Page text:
Glasgow - Part 3 - Orlando / Florida Guide
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Start your second day by blowing the cobwebs away with a walk in Kelvingrove Park, an 85-acre green space straddling the River Kelvin in the city’s West End. This side of the city has emerged as the go-to destination for everything from art and culture to food and fashion, so plan to spend the day in this area.
You should allow at least two hours to explore the Kelvingrove Art Gallery and Museum which is free. There’s more Mackintosh here; the Mackintosh and the Glasgow Style gallery is dedicated to his graphic and decorative work. There’s an amazingly wide selection of other exhibits, ranging from Salvador Dali’s Christ of St John of the Cross to the RL Scott bequest, once one of the finest private collections of European arms and armour in the world.
Now take a walk south into up and coming Finnieston. This was once the destination of choice for dockworkers seeking unsavoury entertainments but today has been revitalised by the brand new SSE Hydro arena and an influx of designers and foodies attracted by the low rents and the community feel. You can spend your time strolling along The Strip, poking your head into boutiques and bars and selecting whatever takes your fancy. You try a cocktail in a window-side booth at Kelvingrove Café or a fish and chip supper at Old Salty’s while thinking about how you can spend your next day out of the city.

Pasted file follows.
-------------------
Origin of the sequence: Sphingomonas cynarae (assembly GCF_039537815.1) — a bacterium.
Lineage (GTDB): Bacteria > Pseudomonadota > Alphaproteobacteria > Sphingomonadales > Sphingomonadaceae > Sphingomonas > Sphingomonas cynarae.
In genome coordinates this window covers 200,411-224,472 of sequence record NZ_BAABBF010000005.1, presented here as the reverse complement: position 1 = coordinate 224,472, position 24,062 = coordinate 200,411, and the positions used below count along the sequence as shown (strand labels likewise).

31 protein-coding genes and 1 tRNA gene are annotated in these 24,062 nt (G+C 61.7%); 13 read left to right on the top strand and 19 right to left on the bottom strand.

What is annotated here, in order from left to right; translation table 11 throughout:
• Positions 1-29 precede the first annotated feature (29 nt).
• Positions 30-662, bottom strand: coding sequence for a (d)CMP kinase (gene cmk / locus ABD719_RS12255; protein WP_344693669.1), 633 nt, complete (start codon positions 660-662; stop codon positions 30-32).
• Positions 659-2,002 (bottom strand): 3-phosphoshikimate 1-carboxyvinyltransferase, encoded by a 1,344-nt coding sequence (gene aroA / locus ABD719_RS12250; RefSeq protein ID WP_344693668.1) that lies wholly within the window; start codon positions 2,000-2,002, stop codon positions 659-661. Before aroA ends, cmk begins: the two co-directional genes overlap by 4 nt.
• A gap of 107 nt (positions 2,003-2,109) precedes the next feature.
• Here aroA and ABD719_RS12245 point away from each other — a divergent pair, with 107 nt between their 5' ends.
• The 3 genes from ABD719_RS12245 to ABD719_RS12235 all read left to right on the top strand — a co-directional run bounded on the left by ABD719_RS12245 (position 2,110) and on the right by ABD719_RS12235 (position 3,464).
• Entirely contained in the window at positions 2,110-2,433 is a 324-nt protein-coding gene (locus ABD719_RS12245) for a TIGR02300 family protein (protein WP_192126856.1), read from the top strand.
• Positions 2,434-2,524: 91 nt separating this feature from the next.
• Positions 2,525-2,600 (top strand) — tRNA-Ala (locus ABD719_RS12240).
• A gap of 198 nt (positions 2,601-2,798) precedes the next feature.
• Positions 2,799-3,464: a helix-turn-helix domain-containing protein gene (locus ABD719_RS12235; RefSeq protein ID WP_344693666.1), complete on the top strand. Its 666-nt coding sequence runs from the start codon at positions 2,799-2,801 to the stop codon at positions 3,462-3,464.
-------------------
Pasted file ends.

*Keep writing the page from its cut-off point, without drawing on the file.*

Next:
Although Glasgow is Scotland’s largest urban area, it is also home to more than 90 parks and gardens. In fact, the city is said to have more green spaces per capita than any other in Europe.
So now’s a chance to get out and explore some of these today. Start at Pollok Park which is 5km south of the city centre. At 360 acres, this park is the city’s biggest, so opt for a horse and cart ride to take in its vast scale. Stop off at the Category B listed walled garden to see plants relocated from the Himalaya, and don’t miss a visit to the fold of Highland cattle which is the most accessible herd in Scotland.
Slightly further afield about a 30-minute drive is Loch Lomond, the largest inland stretch of water in Britain. You could spend several days exploring it, but one day is enough for the highlights. One of these is Inchcailloch, the largest island in the Loch Lomond National Nature Reserve and reached by waterbus service from the small village of Balmaha, on the loch’s eastern shore. This is a lovely place for a walk. The West Highland Way runs through here and from the village you can make the challenging climb up Conic Hill, with the path up and over its summit offering views south over the rolling Lowlands and north into the Highlands. After all this, you will need a break and what better place to have a traditional meal and a pint of local ale then Balmaha’s Oak Tree Inn.
Now it time to head back home and remember you three days in Glasgow.
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